The energy released in the fission process generates heat, some of which can be converted into usable energy. A common method of gathering this thermal energy is to use it to boil water to produce steam which will then turn a steam turbine connected to a generator in order to produce electricity.

Drawbacks of nuclear reactors

Although they are capable of producing tremendous amounts of energy, Nuclear reactors are hazardous as they can melt down at any time if accidents occur causing wide spread destruction (Chernobyl).

The waste products of your average U-235 reactor are still very radioactive and dangerous to organic compounds. It has a half life of hundreds of thousands of years meaning it takes that long to decay to half the original amount. As it decays it emits alpha radiation (helium nucleus, 2+ valency), beta decay (increase of atomic number and production of one free electron 1- Valency) and Gamma radiation (high frequency electromagnetic waves).

The waste products from standard U-235 reactors can also be used to create nuclear weapons from waste products such as Pu-239

Neutron Scattering

Neutrons readily interact with atomic nuclei and magnetic fields making them useful probes of structural and magnetic measurements of compounds.

Because neutrons are so readily produced in nuclear reactors it makes nuclear reactors a vital source for structural and magnetic analysis of compounds such as in proteins and DNA.

ANSTO is an organization leading the way in neutron scattering analysis, because neutron scattering provides such accurate breakdowns of substances down to the molecular level. ANSTO offers a large variety of these analyses through the use and hire of its equipment and reactors. This has helped many scientists in a range of fields obtain extremely accurate information regarding the structure of materials under different conditions at atomic or molecular levels.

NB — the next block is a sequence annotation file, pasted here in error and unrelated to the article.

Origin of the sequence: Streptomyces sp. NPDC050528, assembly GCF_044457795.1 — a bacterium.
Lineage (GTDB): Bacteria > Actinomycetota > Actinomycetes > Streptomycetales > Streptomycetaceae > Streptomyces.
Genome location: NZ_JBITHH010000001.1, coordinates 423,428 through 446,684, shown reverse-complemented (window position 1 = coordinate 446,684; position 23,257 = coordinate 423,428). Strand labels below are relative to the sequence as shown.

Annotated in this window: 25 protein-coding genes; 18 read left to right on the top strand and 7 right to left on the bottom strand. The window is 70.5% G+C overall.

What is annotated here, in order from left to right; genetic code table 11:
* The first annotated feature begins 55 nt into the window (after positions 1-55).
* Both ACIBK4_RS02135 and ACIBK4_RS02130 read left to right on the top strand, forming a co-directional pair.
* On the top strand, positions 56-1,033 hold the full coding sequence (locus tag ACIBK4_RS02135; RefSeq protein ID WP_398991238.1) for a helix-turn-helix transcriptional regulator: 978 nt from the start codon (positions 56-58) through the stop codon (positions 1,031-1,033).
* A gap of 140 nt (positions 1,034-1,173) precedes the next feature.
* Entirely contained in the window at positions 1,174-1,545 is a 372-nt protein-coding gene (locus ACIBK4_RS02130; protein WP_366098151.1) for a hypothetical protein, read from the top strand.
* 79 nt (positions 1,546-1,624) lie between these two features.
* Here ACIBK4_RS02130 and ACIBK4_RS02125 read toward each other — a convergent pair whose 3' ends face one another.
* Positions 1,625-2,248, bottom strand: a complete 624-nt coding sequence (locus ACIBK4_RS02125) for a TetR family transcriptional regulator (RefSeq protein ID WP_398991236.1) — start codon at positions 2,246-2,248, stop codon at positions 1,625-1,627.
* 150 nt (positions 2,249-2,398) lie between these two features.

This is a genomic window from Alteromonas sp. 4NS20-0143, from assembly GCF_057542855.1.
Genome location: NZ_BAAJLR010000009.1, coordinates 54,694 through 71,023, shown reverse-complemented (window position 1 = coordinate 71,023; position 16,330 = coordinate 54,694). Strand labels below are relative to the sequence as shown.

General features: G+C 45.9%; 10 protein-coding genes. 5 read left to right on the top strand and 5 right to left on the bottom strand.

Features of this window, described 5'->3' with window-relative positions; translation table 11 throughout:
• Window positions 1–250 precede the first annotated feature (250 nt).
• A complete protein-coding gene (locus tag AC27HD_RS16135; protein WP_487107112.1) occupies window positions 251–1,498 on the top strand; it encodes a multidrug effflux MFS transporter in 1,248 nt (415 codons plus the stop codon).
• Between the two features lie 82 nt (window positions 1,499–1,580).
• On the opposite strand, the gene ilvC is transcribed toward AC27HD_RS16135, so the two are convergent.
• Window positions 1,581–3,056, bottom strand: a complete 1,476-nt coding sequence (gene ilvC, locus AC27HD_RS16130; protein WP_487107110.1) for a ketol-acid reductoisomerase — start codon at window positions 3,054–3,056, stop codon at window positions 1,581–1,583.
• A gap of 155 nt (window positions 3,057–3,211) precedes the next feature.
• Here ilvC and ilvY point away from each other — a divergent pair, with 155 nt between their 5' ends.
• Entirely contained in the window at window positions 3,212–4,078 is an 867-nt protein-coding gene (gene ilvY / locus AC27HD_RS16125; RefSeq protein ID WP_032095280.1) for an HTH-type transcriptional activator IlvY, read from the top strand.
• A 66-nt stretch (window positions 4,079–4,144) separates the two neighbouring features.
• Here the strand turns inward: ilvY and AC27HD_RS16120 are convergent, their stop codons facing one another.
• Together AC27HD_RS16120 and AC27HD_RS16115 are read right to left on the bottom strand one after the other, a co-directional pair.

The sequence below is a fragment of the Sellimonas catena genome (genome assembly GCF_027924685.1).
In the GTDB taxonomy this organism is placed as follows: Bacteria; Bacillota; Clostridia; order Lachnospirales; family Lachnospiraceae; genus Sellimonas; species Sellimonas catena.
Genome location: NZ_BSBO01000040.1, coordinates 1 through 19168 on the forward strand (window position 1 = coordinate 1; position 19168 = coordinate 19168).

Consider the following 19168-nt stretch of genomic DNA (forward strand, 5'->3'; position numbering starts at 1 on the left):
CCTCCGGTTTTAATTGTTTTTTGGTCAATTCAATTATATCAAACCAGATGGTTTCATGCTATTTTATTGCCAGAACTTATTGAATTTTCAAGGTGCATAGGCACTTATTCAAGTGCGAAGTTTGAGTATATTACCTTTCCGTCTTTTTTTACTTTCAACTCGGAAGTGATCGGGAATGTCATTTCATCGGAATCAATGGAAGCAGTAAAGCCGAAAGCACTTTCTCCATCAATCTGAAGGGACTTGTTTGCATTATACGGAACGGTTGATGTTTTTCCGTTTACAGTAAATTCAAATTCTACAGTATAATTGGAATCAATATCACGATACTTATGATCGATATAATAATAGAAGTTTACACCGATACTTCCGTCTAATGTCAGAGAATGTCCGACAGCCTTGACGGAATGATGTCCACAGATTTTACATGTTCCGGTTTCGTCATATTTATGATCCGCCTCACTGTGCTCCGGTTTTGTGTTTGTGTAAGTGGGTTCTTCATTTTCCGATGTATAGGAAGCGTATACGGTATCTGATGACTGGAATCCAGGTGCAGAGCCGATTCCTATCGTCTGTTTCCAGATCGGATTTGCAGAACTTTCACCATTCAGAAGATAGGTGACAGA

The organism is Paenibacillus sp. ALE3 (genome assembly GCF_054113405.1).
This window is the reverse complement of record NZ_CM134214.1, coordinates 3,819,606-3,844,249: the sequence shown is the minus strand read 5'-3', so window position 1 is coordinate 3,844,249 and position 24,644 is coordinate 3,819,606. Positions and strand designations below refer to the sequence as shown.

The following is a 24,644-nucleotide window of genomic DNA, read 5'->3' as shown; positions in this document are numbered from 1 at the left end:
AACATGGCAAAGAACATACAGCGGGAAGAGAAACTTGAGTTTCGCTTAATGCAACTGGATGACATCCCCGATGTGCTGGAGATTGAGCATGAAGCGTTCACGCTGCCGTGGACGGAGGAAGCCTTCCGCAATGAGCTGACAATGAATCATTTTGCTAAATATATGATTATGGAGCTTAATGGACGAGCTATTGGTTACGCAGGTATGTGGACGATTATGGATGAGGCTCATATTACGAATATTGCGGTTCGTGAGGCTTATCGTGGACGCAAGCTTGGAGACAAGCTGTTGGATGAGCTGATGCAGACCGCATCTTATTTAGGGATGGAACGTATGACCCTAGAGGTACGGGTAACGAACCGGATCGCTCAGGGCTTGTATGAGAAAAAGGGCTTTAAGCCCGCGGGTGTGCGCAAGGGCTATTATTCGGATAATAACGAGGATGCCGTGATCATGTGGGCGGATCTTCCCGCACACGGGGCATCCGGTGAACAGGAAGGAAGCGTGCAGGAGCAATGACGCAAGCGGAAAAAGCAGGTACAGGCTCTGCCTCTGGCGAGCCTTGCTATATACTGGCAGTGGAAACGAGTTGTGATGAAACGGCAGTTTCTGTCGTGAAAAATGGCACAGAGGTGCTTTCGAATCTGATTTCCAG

Uses of waste products

Although the waste products of nuclear reactors have negative impacts there are quite a few positive impacts and uses of nuclear waste.

Cobalt-60 can be used in industrial radiography as it emits short range gamma rays and x-rays. The gamma rays pass through the material and are then collected; this detects any faults or problems with the desired material. Cobalt-60 is primarily used as it only emits short range gamma rays for the extent of its use until it decays too much.

In medicine, Ga-67 can be used to help scans in identifying areas of infection or injury in the body. The human body tends to treat Ga-67 as iron and so it sends it to areas of infection or injury. Scanning devices such as X-rays can then detect where the Gallium-67 has gone and allows doctors to see where internal injuries or infections may be. Because Gallium-67 is slightly radioactive in that it emits low energy radiation not harmful to the human body the nuclear scanning techniques can detect it.

Modern Reactors

As Humanity continues to advance it technological capacity we are coming up with better nuclear reactors with optimum power production and very little or less hazardous nuclear waste.

These new nuclear reactors are often classified as generation IV reactors. Although many of them are still under design and construction, they hold very promising futures for nuclear reactors in all countries.

Fast Breeder Reactors

Fast Breeder Reactors make use of non-fissile material e.g. U-238 and convert it to fissile material (Pu-239) this is possible because of the use of a liquid sodium coolant that allows absorption of neutrons in the fuel.